Sunday, 29 May 2011

The Quest begins - Part I

Friday 27th May, short spells of sunshine breaking up the periods of gloom, and chomping at the bit to start my quest an opportunity arises, as my better half has to go to Gibside to pick up an order of farm eggs. I join her for a coffee in the cafĂ© there, then we go our separate ways and the Dragon Hunt for 2011 finally gets under way. There are two main ponds at Gibside, both teeming with damsels on a good day, and today I choose the Lily Pond as I also want to try and spot a Great Crested Newt, nationally rare amphibians but occurring at a few sites around the borough and resident at Gibside.   
Targets are basically damsels, all five regularly recorded still-water species should be on the wing by now so camera at the ready, a ten minute walk brings me to the pond. I can see maybe a dozen bright blue and black damsels centre pond around a large raft of lilies, but these could be either of the two most common yet difficult species to separate in the field, the Common Blue and Azure damsels, so will have to wait for a closer look before calling one way or the other.
But my attention is caught by probably the easiest species to identify as a red damselfly settles on nearby vegetation. There are only two red species in the country, the Large Red which is common and widespread throughout, and the Small Red which only occurs in parts of southern England and Wales.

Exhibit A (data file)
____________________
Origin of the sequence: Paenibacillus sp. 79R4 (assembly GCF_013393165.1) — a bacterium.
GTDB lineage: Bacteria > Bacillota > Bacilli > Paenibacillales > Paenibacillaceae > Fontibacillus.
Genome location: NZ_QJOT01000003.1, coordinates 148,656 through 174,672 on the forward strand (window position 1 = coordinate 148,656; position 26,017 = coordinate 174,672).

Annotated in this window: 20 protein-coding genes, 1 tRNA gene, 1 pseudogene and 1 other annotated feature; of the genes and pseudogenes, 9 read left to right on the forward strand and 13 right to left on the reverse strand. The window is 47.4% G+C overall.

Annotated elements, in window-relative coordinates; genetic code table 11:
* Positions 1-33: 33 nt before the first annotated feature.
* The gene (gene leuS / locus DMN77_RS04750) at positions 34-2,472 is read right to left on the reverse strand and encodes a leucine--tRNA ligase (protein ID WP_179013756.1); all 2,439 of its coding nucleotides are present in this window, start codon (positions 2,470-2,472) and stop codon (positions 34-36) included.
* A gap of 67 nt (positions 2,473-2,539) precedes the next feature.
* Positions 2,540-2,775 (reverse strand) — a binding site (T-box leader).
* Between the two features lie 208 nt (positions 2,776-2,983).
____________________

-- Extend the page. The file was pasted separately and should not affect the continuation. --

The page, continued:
So a no-brainer then, Large Red Damsel is the first to be ticked and photographed, apt really, as despite my late start, they are invariably the first to be recorded each year anyway.


Large Red Damselfly (Pyrrhosoma nymphula) - male

The only question to be answered is do we have a male or a female? Well the males are by far the most numerous in the open as they hold and patrol territory on the lookout for the perched up females, as with most dragonfly species the females tend to spend long periods in cover of vegetation waiting for a passing male.
In this species the males are slimmer than the females and their brighter red abdomen only has black markings towards the tip, so my photograph does indeed shows a male. The females have larger but varying amounts of black along their duller red abdomen and are most often seen when in tandem (ie mating) with a male or egg-laying (ovipositing) on the pond. Luckily in the space of a few minutes today I managed to capture both of these events with my camera to confirm both male and female Large Red Damselfly :


Large Red Damselfly - female ovipositing

Large Red damsels - male and female in tandem
Apologies for poor quality photo, it was taken at distance but still shows the subtle differences in the sexes. The male (left) clasps the neck of the female (right) and mating can begin. Note the abdomen of the female is slighter fatter, duller, and has black rings at the segment joints.
The mating ritual takes about 20 minutes then the female will begin to deposit her eggs on vegetation around the pond surface.
Good to capture all those characteristics in one session, now for the blues . . . . . 

 


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